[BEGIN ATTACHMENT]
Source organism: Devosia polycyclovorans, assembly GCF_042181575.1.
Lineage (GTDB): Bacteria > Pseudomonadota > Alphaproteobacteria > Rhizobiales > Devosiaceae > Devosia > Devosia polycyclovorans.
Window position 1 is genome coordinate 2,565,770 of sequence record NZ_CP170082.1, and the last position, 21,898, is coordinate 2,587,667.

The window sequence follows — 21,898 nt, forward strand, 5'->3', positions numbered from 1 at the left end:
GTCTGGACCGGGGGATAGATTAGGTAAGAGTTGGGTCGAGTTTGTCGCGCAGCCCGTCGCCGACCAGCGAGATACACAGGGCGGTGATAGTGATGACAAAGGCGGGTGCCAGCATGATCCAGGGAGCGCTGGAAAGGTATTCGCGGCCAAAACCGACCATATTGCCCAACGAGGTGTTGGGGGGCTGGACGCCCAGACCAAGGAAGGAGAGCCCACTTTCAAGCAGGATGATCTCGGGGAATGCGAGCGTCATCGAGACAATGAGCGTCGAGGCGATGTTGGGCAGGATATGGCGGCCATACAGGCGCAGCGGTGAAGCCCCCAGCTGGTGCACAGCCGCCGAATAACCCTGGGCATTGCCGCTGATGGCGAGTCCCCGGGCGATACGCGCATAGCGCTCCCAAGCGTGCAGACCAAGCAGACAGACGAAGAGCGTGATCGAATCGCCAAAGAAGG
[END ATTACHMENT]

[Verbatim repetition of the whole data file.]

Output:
Source organism: Devosia polycyclovorans, assembly GCF_042181575.1.
Lineage (GTDB): Bacteria > Pseudomonadota > Alphaproteobacteria > Rhizobiales > Devosiaceae > Devosia > Devosia polycyclovorans.
Window position 1 is genome coordinate 2,565,770 of sequence record NZ_CP170082.1, and the last position, 21,898, is coordinate 2,587,667.

The window sequence follows — 21,898 nt, forward strand, 5'->3', positions numbered from 1 at the left end:
GTCTGGACCGGGGGATAGATTAGGTAAGAGTTGGGTCGAGTTTGTCGCGCAGCCCGTCGCCGACCAGCGAGATACACAGGGCGGTGATAGTGATGACAAAGGCGGGTGCCAGCATGATCCAGGGAGCGCTGGAAAGGTATTCGCGGCCAAAACCGACCATATTGCCCAACGAGGTGTTGGGGGGCTGGACGCCCAGACCAAGGAAGGAGAGCCCACTTTCAAGCAGGATGATCTCGGGGAATGCGAGCGTCATCGAGACAATGAGCGTCGAGGCGATGTTGGGCAGGATATGGCGGCCATACAGGCGCAGCGGTGAAGCCCCCAGCTGGTGCACAGCCGCCGAATAACCCTGGGCATTGCCGCTGATGGCGAGTCCCCGGGCGATACGCGCATAGCGCTCCCAAGCGTGCAGACCAAGCAGACAGACGAAGAGCGTGATCGAATCGCCAAAGAAGG